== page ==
Set aside the issue of conditional intent for the moment – which applies equally

to the principal and accessory.

What is being suggested therein is that the mental element for principal and

accessory is the same – both must intend that the victim is killed or caused

grievous bodily harm.

(see also Damian Warburton, [2016] J Crim L 160 at 163: “It is no longer enough

to find only that in the course of their joint crime A, D foresaw that his principal

might commit crime B; D must now, as he must have done prior to the error in

Chan Wing-Siu, intend for this principal to commit crime B in order for D to also

be convicted of it”)

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That view is certainly consistent with the passage in Jogee at paragraph 94 in

which the Supreme Court talks about D2 having “a necessary conditional intent

that crime B should be committed”.

David Ormerod QC and Karl Laird in their article also suggest that Jogee requires:

“…that the defendant…intended that the principal will intentionally cause really

serious harm or kill if the circumstances arose.”

[2016] Crim LR 539

In doing so, they draw on the Crown Court Compendium section 7-4 on

Accessory/Secondary Liability (which of course Ormerod had a hand in

drafting).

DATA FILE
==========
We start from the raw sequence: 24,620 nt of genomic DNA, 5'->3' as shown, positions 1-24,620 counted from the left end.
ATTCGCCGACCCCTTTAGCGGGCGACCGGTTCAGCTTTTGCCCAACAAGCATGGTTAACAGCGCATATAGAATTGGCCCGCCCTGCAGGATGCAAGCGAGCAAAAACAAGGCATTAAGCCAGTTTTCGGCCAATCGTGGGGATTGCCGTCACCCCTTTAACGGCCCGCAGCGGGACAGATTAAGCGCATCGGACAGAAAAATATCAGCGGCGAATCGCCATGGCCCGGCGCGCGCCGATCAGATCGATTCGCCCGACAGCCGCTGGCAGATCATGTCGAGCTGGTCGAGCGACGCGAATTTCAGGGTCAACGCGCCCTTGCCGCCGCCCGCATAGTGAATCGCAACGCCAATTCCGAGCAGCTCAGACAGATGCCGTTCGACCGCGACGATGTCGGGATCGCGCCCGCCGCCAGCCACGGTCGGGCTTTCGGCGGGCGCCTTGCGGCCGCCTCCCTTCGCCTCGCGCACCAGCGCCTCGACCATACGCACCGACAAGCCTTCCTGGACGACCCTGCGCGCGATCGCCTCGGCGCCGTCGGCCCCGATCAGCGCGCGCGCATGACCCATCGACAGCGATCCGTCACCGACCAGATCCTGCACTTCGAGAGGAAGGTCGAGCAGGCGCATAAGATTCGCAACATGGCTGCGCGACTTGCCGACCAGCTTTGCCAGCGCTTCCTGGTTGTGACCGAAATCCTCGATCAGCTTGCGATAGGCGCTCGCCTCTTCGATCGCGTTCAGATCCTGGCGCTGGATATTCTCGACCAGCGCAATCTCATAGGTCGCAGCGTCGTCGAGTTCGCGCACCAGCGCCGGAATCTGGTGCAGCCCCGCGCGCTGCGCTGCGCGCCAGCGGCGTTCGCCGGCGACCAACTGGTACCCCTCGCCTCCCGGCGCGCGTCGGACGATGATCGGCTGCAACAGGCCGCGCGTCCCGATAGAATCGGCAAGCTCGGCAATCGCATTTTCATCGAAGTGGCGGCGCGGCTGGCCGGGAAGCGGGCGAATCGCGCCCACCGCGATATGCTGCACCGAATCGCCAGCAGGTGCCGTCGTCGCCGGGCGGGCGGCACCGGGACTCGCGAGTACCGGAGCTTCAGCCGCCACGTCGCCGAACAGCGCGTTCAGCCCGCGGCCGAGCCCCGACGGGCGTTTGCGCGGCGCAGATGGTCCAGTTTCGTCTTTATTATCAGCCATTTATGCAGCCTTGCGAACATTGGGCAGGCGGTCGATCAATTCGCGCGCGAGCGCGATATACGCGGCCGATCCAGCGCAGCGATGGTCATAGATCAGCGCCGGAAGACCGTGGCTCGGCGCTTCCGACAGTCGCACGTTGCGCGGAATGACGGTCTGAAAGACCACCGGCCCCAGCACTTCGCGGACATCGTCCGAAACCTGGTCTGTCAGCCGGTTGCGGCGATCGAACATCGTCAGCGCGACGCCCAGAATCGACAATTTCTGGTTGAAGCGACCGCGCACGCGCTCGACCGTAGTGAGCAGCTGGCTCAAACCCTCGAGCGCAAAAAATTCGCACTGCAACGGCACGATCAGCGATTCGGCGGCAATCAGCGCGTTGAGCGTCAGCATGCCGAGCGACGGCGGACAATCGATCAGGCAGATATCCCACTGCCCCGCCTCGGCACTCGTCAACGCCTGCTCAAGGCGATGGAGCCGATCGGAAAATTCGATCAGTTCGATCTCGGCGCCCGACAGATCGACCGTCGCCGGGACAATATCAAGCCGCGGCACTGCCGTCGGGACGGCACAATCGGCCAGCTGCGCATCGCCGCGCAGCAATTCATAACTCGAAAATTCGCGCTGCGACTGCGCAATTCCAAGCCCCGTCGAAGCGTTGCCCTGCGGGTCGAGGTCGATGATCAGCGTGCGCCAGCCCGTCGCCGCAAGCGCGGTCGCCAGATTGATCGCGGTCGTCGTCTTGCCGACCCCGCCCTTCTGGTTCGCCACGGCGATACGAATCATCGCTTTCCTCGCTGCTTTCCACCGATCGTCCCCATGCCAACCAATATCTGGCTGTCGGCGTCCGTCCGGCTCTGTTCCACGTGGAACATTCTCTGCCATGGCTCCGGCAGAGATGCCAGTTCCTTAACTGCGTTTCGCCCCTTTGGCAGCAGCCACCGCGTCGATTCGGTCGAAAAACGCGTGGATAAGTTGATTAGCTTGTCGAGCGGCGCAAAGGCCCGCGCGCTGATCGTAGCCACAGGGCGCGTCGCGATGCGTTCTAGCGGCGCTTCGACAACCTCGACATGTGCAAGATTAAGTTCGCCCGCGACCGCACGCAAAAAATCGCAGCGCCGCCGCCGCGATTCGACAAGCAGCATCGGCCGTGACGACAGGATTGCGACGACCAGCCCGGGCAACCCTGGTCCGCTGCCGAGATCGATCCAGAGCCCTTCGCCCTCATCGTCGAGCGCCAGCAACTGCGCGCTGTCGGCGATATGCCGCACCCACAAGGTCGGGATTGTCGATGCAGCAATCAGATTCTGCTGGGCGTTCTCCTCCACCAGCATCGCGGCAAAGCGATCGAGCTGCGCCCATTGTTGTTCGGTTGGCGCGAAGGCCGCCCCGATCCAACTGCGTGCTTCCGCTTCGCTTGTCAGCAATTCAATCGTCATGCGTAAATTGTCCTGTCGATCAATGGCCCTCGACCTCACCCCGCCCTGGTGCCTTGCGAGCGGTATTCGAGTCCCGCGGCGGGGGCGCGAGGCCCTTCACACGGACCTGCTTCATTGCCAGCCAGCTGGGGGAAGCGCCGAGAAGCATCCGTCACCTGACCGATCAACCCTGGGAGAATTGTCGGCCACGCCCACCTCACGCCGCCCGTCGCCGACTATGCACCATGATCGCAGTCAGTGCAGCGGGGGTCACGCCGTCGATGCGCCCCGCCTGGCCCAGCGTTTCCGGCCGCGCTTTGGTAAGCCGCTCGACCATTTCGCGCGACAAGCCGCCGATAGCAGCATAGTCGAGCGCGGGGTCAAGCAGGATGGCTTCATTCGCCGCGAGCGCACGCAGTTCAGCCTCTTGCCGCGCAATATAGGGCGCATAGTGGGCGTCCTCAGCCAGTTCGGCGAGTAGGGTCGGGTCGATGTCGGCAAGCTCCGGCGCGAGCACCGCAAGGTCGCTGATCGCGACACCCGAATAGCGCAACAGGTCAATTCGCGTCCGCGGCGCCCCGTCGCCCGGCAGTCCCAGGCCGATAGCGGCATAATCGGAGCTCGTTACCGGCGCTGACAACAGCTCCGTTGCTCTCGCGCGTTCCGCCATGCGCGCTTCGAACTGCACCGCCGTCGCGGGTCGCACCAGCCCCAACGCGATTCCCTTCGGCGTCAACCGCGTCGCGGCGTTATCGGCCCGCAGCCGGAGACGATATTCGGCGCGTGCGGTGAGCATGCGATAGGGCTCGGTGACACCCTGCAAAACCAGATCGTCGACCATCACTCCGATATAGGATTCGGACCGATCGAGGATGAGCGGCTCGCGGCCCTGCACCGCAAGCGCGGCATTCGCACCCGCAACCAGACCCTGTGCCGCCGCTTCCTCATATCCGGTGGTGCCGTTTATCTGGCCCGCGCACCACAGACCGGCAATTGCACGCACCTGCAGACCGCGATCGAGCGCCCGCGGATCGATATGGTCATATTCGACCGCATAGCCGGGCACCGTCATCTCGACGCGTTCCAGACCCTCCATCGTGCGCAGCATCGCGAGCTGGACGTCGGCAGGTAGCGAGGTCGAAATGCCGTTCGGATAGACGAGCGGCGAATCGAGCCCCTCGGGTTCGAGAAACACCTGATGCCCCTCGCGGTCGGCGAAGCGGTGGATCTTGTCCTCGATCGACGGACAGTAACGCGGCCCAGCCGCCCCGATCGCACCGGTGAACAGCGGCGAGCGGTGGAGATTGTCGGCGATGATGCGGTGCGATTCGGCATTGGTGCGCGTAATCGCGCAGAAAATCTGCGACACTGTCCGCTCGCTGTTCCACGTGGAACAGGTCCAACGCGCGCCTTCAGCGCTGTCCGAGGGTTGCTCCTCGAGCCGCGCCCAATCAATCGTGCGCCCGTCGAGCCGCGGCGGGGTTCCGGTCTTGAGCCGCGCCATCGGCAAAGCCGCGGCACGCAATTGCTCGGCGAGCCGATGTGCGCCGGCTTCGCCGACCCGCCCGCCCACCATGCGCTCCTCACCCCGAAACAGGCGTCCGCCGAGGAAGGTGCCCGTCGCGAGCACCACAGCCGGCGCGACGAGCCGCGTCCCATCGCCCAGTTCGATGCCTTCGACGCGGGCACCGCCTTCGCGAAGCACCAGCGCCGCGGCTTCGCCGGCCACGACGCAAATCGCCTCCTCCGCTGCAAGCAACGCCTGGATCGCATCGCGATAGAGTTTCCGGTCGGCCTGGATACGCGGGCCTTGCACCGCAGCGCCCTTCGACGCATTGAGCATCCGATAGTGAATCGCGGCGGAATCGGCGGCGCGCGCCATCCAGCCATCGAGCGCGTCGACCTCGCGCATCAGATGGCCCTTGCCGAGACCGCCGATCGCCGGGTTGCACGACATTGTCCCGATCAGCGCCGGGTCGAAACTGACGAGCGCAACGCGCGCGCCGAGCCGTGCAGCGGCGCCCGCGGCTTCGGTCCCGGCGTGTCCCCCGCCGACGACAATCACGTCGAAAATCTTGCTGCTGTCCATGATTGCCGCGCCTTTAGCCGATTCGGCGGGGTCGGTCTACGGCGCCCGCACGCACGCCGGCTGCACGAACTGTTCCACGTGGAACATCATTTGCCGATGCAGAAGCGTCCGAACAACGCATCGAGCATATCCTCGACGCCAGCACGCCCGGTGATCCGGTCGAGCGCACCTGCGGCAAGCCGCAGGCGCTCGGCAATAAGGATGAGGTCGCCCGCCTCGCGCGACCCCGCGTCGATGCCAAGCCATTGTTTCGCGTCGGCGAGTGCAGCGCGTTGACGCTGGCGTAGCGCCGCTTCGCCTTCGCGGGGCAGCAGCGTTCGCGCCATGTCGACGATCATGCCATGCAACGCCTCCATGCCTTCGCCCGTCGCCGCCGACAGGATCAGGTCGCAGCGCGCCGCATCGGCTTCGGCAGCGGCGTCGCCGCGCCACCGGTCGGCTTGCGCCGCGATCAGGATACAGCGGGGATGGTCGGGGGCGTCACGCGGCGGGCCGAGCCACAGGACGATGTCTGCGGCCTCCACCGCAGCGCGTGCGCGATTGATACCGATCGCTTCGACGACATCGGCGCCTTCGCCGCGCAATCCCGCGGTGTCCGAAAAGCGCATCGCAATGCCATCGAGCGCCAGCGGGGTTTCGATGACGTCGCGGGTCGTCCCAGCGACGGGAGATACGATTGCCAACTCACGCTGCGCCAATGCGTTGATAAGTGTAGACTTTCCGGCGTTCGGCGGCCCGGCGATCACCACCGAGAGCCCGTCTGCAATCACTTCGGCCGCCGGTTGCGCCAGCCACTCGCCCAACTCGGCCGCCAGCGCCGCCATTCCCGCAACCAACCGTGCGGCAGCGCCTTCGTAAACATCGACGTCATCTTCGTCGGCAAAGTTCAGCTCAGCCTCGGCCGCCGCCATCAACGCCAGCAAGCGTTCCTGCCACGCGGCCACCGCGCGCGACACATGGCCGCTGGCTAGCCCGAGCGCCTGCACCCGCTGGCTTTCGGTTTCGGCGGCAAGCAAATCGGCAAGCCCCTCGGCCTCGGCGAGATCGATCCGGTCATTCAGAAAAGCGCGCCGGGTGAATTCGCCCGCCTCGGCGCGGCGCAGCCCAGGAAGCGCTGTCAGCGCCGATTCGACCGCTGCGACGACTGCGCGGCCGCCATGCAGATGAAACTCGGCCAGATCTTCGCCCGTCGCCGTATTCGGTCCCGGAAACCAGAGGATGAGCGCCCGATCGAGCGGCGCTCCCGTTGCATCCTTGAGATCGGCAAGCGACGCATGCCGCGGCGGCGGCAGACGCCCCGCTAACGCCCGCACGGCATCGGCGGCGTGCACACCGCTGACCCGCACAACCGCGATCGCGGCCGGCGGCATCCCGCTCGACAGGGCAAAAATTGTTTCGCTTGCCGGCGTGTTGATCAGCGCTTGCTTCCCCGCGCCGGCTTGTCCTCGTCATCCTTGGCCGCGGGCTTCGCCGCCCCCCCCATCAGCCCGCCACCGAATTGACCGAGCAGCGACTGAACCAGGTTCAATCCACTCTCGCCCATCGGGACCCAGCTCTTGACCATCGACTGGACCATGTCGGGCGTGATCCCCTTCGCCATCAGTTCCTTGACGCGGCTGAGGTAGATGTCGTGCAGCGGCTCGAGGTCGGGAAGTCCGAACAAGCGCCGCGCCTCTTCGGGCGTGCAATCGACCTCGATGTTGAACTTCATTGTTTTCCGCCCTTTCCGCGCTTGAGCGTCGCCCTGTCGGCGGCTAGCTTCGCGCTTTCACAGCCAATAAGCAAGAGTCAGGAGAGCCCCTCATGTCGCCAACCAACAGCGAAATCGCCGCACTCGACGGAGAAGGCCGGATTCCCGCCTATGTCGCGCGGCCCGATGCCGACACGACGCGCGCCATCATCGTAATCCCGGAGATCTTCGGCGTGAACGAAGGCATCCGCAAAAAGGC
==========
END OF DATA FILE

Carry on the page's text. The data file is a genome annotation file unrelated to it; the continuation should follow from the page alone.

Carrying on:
Yet, that section puts forward the following under the heading Legal Summary:

• There is no requirement that D and P shared a common intent (7-4.3)

• D’s mens rea is satisfied by proof that D intended to assist or encourage P

(7-4.8(1))

• Where P’s offence requires proof that P acted with intent D must intend to

assist/encourage P to act with that intent (7-4.8(5))

I do not see the proposition therein that D2 must intend that at least really

serious harm will be caused – that would amount to requiring a common intent

with D1.

Indeed, save for the passing reference in paragraph 94 that I referred to earlier,

the Supreme Court never explicitly stated that D2 must intend D1 to commit the

crime (that is, complete the actus reus with the required mens rea).

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On the contrary, in paragraph 90 (quoted on PowerPoint display), the fact that

the Supreme Court recognises that there will be cases where there is no practical

distinction to draw between an intention by D2 to assist D1 to act with the

intention of causing grievous bodily harm at least and D2 having the intention

himself that such harm be caused, suggests that there is a legal distinction

between the two, which is confirmed by the next sentence, where the Court

stated that::

“…As a matter of law, it is enough that D2 intended to assist D1 to act with the

requisite intent.”

Sir Richard Buxton, having posed the question I mentioned earlier, goes on to

suggest that the Supreme Court may have recognised that the logic of its

rejection of the anomaly of a lower mental threshold for an aider/abettor was